Murdoch not knowing makes News Int *more* ethical, not less

An interesting argument.

The journalistic ethics of a previous generation were that the proprietor would not know, should not know, who sources were.

Now we\’re castigating a proprietor for not knowing who sources were?

6 thoughts on “Murdoch not knowing makes News Int *more* ethical, not less”

  1. A couple of points. First, the News International line is not just that the Murdochs knew nothing, but that also the editors – Coulson and Brookes – knew nothing. That is not credible. And if they did know, they should have alerted the Murdochs to the fact that illegal methods were being used. Is it credible that they never mentioned it, even though it would bring the company into disrepute if it ever came out?
    Secondly, the point about protecting sources doesn’t really apply – there were no “sources”. The journalists and/or private eyes were illegally obtaining information without a “source” providing it to them. There was nobody for the journalists to protect except their lying, cheating, law-breaking selves.

  2. Exactly what Misty said. Nobody is suggesting that the News International CEOs (ie Hinton, Murdoch Jr and Brooks) should have known who the sources were, much less that Murdoch Sr should’ve known. But it’s true that they should have known whether or not cash payments were being authorised to illegally hack phones and bribe policemen.

    When Brooks admitted to Parliament several years ago that the NOTW was bribing policemen for stories, at that point Murdoch as group executive chairman – not for journalistic reasons, but because of his legally defined role in preventing the company from deliberately breaking the law – should have commissioned a proper investigation and thrown people found to be breaking the law to the wolves.

  3. Tim,

    I do not believe that the author of the post to which you have linked is correct. I read ‘All The President’s Men’ nearly a year ago, and recall reading of how Bob Woodward and Ben Bradlee being invited to lunch with Kathleen Graham. Graham asked ‘Deep Throat’ was, and Woodward declined to tell her. She might not have had any expectation of being told, or indeed have been testing Woodward’s resolve not to tell; but unless I am greratly mistaken she did ask.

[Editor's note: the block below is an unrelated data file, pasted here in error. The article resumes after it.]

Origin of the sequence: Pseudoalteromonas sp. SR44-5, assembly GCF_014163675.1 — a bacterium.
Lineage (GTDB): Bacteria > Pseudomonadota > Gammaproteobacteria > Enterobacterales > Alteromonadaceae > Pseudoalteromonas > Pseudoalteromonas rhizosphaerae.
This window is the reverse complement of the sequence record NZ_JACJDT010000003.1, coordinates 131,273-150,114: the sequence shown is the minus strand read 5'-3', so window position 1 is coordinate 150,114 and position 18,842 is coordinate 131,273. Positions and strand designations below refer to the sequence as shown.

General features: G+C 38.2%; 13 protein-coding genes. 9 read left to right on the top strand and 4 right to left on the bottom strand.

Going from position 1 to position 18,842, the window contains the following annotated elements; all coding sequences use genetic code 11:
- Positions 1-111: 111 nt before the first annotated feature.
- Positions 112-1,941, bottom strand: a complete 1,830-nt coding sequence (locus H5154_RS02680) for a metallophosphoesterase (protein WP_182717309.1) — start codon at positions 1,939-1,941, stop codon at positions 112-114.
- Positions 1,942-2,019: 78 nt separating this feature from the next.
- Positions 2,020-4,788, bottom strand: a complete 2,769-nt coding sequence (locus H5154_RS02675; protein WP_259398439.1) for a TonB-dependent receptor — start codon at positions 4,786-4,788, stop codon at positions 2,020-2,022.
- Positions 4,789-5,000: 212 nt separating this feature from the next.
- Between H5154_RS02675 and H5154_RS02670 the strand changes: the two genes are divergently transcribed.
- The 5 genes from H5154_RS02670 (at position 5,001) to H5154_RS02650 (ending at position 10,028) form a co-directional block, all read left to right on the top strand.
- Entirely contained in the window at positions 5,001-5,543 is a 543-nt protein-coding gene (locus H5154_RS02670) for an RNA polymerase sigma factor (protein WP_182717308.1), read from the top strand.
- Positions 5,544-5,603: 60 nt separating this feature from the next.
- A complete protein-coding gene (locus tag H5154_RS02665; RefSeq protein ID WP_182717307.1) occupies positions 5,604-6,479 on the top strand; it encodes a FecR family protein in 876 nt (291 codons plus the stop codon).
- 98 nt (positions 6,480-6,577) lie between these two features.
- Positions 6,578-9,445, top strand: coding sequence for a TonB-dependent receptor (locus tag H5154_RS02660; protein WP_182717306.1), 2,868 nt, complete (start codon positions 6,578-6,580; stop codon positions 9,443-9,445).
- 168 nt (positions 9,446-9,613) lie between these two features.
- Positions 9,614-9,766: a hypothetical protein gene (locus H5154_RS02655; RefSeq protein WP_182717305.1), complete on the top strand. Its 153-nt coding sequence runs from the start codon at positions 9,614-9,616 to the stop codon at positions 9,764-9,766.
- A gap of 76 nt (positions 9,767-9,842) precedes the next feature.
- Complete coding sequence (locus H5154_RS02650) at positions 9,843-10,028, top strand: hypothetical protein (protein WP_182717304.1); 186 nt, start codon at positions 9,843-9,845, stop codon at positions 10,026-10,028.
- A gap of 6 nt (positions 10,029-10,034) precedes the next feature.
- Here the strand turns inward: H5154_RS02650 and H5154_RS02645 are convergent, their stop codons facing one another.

4. An interesting idea of senior responsability for everything. The head of the army should be told about soldiers shoplifting?
    And why the kangeroo court? Considering the ‘errors’ of government you could have a huge quango finding out why ministers didn’t know this and that sin.

  5. @ misty and johnb: I think you’re both quite wrong. I find it entirely credible that the senior executives of News International had no direct knowledge of the methods used by freelance private investigators to obtain information. There may be a sin of ommission there, in that they might have asked, but the Information Commission’s 2006 report makes clear that the most frequent users of information obtained by potentially illegal methods were, in order, The Daily Mail, The Sunday People, The Daily Mirror, The Mail on Sunday, and only then the News of The World. Other frequent users were The Observer and the London Evening Standard. Naturally they all cried “nonsense!” at the time, just like News International. We’re talking about a criminal culture here, identified over five years ago – why do you choose to excoriate Rupert Murdoch in particular?

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